Arctic Ground Squirrel is the largest species of Ground Squirrels in North America. They belong to the Sciuridae family. This small mammal easily survives very cold winter seasons. Like most of the ground squirrel, these creatures live in scattered colonies.
The body of this squirrel is covered with reddish or tan fur with white spots on its back. They are 1 – 1.5 feet in length and weighs around 550 – 850 grams. The undersides of its legs are light brown in color. They have a small line of white fur surrounding the eyes and have a bushy tail, which is around 3.5 inch long. Males are generally heavier and larger than females.
Most of their population is found in Alaska. In Canada, it is found in the Northwest Territory, Northern British Columbia and Yukon Territory. Some of its population is also found in few parts of Siberia.
The primary habitat of this squirrel is Arctic tundra. This species stay in well vegetated bushy areas. They prefer to live in sandy soil areas so that they can dig their burrow easily. They live in riverbanks, lakeshores, sandbanks, mountain slopes, tundra ridges and meadows.
The hibernation of this creature starts in late August or early September and continues till April. During this period, they feed on the foods, which they store during summer. In the burrow, they tuck their head down to the legs and toss the tail over its head. Their body temperature drops during this period. Arctic Ground Squirrel is the only mammal, whose body temperature goes below freezing point. Unlike other hibernators, they do not dig below the frost line. Instead, they spend their hibernation period in a temperature that goes down to -23 degree C. Their hibernation period may last up to seven months. They lost 20%-30% of their bodyweight in this time.
These squirrels live in colonies of around 10 – 50. A single colony has some dominant males, who control the territory. Males mark the territory by using its scent gland. The colony of this species live in borrows, which are usually dug 2 – 3 feet under the ground. All the burrows are connected in a series of tunnels. While foraging, they frequently stops and look out for danger.
During the reproduction period, the males fight with each other over females. Sometime, the males immigrate to other colonies.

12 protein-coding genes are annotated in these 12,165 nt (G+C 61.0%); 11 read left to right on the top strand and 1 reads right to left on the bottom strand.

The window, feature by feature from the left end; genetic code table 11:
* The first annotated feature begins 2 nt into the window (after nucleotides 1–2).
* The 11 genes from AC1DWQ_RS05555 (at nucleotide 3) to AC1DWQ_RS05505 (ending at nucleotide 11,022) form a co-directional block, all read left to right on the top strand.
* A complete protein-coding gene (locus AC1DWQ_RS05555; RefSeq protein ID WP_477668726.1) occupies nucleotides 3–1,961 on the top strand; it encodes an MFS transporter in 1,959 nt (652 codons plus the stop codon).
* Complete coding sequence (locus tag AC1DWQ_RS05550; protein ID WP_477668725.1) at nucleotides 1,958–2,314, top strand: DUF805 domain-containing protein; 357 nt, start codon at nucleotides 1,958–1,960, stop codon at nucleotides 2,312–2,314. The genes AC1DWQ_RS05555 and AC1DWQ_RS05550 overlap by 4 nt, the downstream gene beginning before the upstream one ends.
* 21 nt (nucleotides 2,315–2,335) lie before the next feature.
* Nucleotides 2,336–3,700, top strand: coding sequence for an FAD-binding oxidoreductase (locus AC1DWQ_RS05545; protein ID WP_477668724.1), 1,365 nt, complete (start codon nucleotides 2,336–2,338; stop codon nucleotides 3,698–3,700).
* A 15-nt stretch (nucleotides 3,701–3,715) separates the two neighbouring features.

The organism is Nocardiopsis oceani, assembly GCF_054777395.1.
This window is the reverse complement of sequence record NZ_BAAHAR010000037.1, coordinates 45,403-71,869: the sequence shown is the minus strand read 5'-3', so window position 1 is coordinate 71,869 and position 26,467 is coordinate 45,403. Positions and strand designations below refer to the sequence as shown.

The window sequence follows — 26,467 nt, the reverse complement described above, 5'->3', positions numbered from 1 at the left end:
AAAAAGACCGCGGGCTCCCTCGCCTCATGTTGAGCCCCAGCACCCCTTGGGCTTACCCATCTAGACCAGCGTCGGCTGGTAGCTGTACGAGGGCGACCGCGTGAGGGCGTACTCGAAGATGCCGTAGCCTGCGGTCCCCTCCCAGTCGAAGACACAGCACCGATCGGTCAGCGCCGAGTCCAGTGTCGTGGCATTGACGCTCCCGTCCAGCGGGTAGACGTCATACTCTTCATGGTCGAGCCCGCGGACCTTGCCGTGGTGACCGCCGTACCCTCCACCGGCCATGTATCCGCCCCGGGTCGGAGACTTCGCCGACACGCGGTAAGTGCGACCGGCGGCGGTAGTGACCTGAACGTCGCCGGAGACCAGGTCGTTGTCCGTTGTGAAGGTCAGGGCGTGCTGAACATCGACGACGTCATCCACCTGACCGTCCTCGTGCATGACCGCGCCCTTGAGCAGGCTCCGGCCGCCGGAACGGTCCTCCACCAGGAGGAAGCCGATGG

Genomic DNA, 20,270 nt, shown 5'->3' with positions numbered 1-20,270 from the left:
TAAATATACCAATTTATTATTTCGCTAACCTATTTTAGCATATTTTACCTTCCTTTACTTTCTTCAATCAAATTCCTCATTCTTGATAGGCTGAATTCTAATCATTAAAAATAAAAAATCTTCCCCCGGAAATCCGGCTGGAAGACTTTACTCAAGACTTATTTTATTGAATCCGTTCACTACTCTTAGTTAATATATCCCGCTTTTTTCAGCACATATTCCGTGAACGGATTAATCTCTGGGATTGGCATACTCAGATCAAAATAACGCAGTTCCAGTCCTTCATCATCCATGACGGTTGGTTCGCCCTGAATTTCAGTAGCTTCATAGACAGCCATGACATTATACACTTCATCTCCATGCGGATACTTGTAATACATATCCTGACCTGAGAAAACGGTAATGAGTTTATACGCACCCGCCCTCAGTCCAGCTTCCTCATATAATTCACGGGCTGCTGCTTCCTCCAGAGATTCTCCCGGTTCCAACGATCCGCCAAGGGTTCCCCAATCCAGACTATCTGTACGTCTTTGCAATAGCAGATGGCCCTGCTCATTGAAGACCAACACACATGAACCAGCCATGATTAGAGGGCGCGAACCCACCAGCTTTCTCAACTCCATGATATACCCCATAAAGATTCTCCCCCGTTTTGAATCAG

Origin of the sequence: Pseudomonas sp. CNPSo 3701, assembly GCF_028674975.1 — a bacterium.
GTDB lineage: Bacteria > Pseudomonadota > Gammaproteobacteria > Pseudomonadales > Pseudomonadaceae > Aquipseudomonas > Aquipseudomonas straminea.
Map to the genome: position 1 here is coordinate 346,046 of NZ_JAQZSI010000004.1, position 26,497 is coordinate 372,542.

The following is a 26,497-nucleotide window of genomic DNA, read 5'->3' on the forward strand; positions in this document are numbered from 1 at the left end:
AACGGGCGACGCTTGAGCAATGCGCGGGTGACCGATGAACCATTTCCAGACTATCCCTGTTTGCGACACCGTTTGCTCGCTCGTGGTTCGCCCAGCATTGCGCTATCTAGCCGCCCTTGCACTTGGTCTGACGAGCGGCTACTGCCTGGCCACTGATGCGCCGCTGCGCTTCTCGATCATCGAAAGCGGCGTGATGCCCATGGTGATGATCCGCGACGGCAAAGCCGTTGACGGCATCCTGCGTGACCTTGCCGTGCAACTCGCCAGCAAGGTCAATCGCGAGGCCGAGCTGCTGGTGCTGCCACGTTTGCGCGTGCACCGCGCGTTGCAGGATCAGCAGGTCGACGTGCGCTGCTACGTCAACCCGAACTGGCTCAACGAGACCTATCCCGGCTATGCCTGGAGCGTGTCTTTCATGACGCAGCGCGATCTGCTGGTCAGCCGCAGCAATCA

They are hardly spotted in the morning. They usually became active during afternoon and evening. They prefer to stay in burrows in rainy or cloudy days.
Arctic Ground Squirrels are herbivore animal. They feed on a wide variety of plants and twig that includes grasses, flowers, roots, stalks, leaves, mushrooms, bog rushes, seeds and berries. During the summer time, they gather seeds, leaves and berries and bring it to their burrow. These creatures are opportunistic feeders. If other foods are not available, they will eat almost anything.
Arctic Ground Squirrel reaches its sexual maturity within 11 months. Their reproduction starts in March-April, just after the hibernation period and continues till May. After a gestation period of around 25 – 30 days, 5 – 10 young are born. The eyes of a hairless new born do not open for at least three weeks. The young ones are feed by their mothers. The Arctic Ground Squirrels become independent within two months.
This creature is known to live around 7 – 10 years. The lifespan of males are shorter than females.
The main predator of this animal is Grizzly bear. Their predators also include eagles, wolverine, wolves, arctic fox and owls.
This Squirrel is very vocal. Their call sounds like ‘ssik-ssik’. This ‘ssik’ sound generally signals the presence of a predator nearby. They can even produce different sounds for different predators. Short guttural chatters are used for avian predators and low guttural sound indicates other predators.
Here are some interesting facts of this beautiful creature-
In the past, these species are sought after for their meat and fur.
If a female is killed by predators after producing her offspring, other females tend to protect the orphaned offspring.
During the winter, Grizzlies tend to dig their winter burrow and feast on them.
The generic name of Arctic Ground Squirrel Spermophilus means “lover of seeds.”
The lack of big trees in their habitat allows them to spot the predators quite easily.
Most Yukoners, call this creature “gopher”.
Conservation Status – Least Concern
They are one of the least concerned species (according to IUCN), since they are found in large numbers in their natural habitat.